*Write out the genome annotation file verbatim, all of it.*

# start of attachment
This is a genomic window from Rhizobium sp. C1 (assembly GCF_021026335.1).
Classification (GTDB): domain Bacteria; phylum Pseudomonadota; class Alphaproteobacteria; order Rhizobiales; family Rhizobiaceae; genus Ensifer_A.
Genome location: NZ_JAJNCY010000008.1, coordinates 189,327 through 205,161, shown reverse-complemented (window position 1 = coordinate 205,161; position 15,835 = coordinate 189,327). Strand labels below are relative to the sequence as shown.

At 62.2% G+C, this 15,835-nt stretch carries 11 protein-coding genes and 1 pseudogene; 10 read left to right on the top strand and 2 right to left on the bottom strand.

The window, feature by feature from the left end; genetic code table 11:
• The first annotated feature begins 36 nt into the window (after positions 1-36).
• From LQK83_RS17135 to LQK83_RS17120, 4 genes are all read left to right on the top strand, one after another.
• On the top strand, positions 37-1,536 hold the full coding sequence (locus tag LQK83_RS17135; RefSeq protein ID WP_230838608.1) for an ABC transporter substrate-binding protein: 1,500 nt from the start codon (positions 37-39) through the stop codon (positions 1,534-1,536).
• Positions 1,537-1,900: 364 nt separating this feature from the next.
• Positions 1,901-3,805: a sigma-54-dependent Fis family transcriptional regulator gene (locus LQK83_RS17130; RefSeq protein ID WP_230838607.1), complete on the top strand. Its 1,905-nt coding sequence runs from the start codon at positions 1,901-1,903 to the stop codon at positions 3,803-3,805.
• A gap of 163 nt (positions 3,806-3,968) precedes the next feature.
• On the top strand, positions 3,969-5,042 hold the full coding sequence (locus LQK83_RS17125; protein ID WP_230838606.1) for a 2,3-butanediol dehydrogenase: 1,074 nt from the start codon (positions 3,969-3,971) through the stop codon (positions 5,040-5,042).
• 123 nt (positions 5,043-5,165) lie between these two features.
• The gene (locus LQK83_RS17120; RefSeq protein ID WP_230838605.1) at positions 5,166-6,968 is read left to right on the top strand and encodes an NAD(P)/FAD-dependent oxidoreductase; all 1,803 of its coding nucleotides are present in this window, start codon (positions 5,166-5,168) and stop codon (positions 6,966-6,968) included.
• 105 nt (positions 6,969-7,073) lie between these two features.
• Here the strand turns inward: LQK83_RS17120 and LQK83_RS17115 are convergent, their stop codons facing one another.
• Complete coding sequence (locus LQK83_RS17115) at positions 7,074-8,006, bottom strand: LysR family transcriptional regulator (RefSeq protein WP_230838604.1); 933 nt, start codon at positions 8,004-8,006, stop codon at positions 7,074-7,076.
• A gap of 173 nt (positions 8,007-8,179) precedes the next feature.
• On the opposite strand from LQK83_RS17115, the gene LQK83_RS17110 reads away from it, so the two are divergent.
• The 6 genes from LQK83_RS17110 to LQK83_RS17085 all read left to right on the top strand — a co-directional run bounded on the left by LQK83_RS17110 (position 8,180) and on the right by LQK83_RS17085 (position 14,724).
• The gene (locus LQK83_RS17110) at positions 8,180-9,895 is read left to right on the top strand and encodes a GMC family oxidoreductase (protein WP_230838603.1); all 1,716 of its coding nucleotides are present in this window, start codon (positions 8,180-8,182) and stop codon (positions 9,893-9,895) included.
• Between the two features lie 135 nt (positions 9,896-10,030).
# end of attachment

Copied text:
This is a genomic window from Rhizobium sp. C1 (assembly GCF_021026335.1).
Classification (GTDB): domain Bacteria; phylum Pseudomonadota; class Alphaproteobacteria; order Rhizobiales; family Rhizobiaceae; genus Ensifer_A.
Genome location: NZ_JAJNCY010000008.1, coordinates 189,327 through 205,161, shown reverse-complemented (window position 1 = coordinate 205,161; position 15,835 = coordinate 189,327). Strand labels below are relative to the sequence as shown.

At 62.2% G+C, this 15,835-nt stretch carries 11 protein-coding genes and 1 pseudogene; 10 read left to right on the top strand and 2 right to left on the bottom strand.

The window, feature by feature from the left end; genetic code table 11:
• The first annotated feature begins 36 nt into the window (after positions 1-36).
• From LQK83_RS17135 to LQK83_RS17120, 4 genes are all read left to right on the top strand, one after another.
• On the top strand, positions 37-1,536 hold the full coding sequence (locus tag LQK83_RS17135; RefSeq protein ID WP_230838608.1) for an ABC transporter substrate-binding protein: 1,500 nt from the start codon (positions 37-39) through the stop codon (positions 1,534-1,536).
• Positions 1,537-1,900: 364 nt separating this feature from the next.
• Positions 1,901-3,805: a sigma-54-dependent Fis family transcriptional regulator gene (locus LQK83_RS17130; RefSeq protein ID WP_230838607.1), complete on the top strand. Its 1,905-nt coding sequence runs from the start codon at positions 1,901-1,903 to the stop codon at positions 3,803-3,805.
• A gap of 163 nt (positions 3,806-3,968) precedes the next feature.
• On the top strand, positions 3,969-5,042 hold the full coding sequence (locus LQK83_RS17125; protein ID WP_230838606.1) for a 2,3-butanediol dehydrogenase: 1,074 nt from the start codon (positions 3,969-3,971) through the stop codon (positions 5,040-5,042).
• 123 nt (positions 5,043-5,165) lie between these two features.
• The gene (locus LQK83_RS17120; RefSeq protein ID WP_230838605.1) at positions 5,166-6,968 is read left to right on the top strand and encodes an NAD(P)/FAD-dependent oxidoreductase; all 1,803 of its coding nucleotides are present in this window, start codon (positions 5,166-5,168) and stop codon (positions 6,966-6,968) included.
• 105 nt (positions 6,969-7,073) lie between these two features.
• Here the strand turns inward: LQK83_RS17120 and LQK83_RS17115 are convergent, their stop codons facing one another.
• Complete coding sequence (locus LQK83_RS17115) at positions 7,074-8,006, bottom strand: LysR family transcriptional regulator (RefSeq protein WP_230838604.1); 933 nt, start codon at positions 8,004-8,006, stop codon at positions 7,074-7,076.
• A gap of 173 nt (positions 8,007-8,179) precedes the next feature.
• On the opposite strand from LQK83_RS17115, the gene LQK83_RS17110 reads away from it, so the two are divergent.
• The 6 genes from LQK83_RS17110 to LQK83_RS17085 all read left to right on the top strand — a co-directional run bounded on the left by LQK83_RS17110 (position 8,180) and on the right by LQK83_RS17085 (position 14,724).
• The gene (locus LQK83_RS17110) at positions 8,180-9,895 is read left to right on the top strand and encodes a GMC family oxidoreductase (protein WP_230838603.1); all 1,716 of its coding nucleotides are present in this window, start codon (positions 8,180-8,182) and stop codon (positions 9,893-9,895) included.
• Between the two features lie 135 nt (positions 9,896-10,030).